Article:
East Lansing’s Summer Solstice Jazz Festival is sprouting an early pepper this year, and it’s a hot one.
Bassist Jonathon Muir-Cotton and his multi-talented Expressions band will sonically stimulate visitors to the East Lansing Famers Market, 280 Valley Court Drive, from noon to 2 p.m. this Sunday (June 18).
The music will pop all over the map, from straight-up acoustic jazz standards to electrified fusion, Latin grooves, R&B and hip-hop.
Phenomenal young guitarist and MSU student Christopher Minami and his band will play the early slot at the market, from 10 a.m. to 11:45.
Muir-Cotton is a thoroughly 21st century, “all of the above” musician. He plays acoustic bass, electric “pork chop” and keyboard bass, and wields an arsenal of pedals that multiply and bend the grooves. His Expressions band mate, Detroit-based trumpeter Allen Denard, is a master of the pedals as well.
“I go for a diverse musical experience,” Muir-Cotton said.
The quartet also includes drummer Caleb Robinson, currently a student at MSU, and MSU grad Jordan Anderson on piano.
Muir-Cotton has played all over the map, from Mezzrow Jazz Club and Dizzy’s Club Coca-Cola in New York to Cliff Bell’s in Detroit, from Disneyland Resort to Seattle’s Langston Hughes Theatre, but he sounds genuinely excited to play the farmers market on Sunday. For one thing, the market is in Valley Court Park, just across the street from his apartment. During the COVID shutdown, Muir-Cotton played basketball many afternoons at Valley Court with his fellow MSU students.
And then there’s the weather.
“I’m excited because now it’s actually starting to stay warm in Michigan,” he said.
He’s equally comfortable in Carnegie Hall or a jazz club, but he doesn’t mind laying grooves on garlic chives. About 10 years ago, one of his musical idols, the iconic jazz bassist Christian McBride, offered some practical advice to MSU students.
“Take every gig you can — every bar, every bar mitzvah, every wedding, every backyard barbecue,” he told them.
Muir-Cotton, then in high school, caught up with McBride and the MSU ensembles when they stopped at Schoolcraft College.
“I remember it very well,” he said. “He’s one of my favorite bass players.”
Muir-Cotton grew up in Ann Arbor, where another iconic jazz bassist, Robert Hurst, is a professor. He considers himself “blessed” to have studied with the formidable triumvirate of Hurst, Detroit legend Marion Hayden and MSU’s own Jazz Studies director and resident jazz icon, Rodney Whitaker.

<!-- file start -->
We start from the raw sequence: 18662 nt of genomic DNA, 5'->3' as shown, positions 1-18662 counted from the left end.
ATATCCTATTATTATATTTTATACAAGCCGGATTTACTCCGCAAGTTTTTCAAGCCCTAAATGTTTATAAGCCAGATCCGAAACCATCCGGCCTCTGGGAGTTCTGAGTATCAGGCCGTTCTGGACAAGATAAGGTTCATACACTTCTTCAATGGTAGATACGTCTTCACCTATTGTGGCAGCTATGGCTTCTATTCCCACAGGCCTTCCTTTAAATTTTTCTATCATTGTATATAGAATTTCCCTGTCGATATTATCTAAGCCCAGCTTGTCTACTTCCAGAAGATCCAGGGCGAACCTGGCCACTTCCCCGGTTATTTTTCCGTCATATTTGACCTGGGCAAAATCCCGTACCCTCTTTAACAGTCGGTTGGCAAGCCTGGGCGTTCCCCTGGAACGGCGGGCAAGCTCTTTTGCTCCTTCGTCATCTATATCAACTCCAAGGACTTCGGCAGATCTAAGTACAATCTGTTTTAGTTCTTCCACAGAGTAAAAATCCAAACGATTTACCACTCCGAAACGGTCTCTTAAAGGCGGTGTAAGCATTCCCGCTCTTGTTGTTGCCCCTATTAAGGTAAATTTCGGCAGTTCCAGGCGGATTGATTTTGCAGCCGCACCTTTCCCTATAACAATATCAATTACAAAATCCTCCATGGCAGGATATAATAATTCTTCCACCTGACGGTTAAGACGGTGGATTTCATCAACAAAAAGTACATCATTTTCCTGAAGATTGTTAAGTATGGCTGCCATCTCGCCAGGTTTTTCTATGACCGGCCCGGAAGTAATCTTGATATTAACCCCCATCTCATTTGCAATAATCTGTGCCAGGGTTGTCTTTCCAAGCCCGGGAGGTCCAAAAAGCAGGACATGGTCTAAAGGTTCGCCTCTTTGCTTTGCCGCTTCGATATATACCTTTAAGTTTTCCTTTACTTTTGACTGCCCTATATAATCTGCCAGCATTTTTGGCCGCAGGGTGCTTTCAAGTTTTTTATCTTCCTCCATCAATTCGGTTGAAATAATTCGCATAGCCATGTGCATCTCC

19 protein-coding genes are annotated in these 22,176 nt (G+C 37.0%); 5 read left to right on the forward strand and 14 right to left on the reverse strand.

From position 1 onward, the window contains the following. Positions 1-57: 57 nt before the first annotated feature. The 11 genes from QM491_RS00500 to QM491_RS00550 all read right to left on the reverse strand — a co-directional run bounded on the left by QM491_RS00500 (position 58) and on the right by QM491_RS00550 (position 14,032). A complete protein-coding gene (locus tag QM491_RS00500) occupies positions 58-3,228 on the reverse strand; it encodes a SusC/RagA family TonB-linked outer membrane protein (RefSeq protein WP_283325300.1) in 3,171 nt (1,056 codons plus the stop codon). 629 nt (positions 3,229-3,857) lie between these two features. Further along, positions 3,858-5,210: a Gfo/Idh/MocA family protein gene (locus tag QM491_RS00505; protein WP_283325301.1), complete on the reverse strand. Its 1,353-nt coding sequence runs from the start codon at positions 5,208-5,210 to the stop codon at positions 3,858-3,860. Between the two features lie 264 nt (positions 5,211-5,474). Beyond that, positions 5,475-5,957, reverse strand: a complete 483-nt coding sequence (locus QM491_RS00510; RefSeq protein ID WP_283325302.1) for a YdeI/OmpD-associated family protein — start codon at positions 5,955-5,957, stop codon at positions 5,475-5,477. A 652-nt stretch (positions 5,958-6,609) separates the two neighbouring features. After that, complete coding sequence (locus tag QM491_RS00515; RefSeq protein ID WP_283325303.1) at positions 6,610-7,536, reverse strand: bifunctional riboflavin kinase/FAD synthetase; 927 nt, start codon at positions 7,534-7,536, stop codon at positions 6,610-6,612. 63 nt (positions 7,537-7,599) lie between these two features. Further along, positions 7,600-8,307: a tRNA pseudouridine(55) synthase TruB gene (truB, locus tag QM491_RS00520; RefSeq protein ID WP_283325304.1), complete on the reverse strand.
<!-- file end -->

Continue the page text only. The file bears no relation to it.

“That’s three of the worlds’ greatest bassists, all in a 200-mile radius,” he said. Add to the list Ralphe Armstrong, master of the fusion fretless bass. Muir-Cotton’s mentors and teachers span a dizzying range of styles and periods, but he isn’t the least bit worried about filling all those big shoes.
“It doesn’t discourage me at all,” he said. “Professor Whitaker always encouraged me to be original, write music and have my own voice. He doesn’t put pressure on you to sound a certain way.”
Muir-Cotton has also learned a lot from Whitaker on how to lead a band and shape it to create the sound he’s going for.
Muir-Cotton’s eclectic musical tastes were shaped in large part by his mom, Julieanne Muir, a music-loving native of Montego Bay, Jamaica. They go to all kinds of concerts together, from Jazz at Lincoln Center to Erykah Badu.
“She played all kinds of music around the house, Caribbean, funk, R&B, salsa, more than straight-ahead,” he said. “That influences my writing as well. She helped me make sure I don’t put myself in one box.”
Cotton-Muir is living in New York this summer, but will return to MSU to finish his degree in the fall. At a music festival last weekend festival in New York, he added a new weapon to his arsenal — the key bass, an electric bass played on keyboards.
He reveled in the swirl of sound, toggling at will from key bass to stand-up acoustic to his electric bass with pedals.
In January, he played a 10-day gig at Carnegie Hall’s Music Explorer series with a hip-hop group called Soul Science Lab.
“We’re doing hip-hop, we’re swinging, we’re doing all these genres,” he said. “Everything kind of blends now. It’s a great time, especially now. A lot of people steered away from fusion a couple of years ago but they’re doing more of it now.”
The wide-open musical world of 2023 is a joy for him, but it demands more than just learning a myriad of styles.
“With all the technology, you have to be able to do everything, even recording your own stuff at home,” he said. “But it’s also the best time to do music, especially coming out of the pandemic, because people are starving to have live music. It’s a great time to be an artist.”
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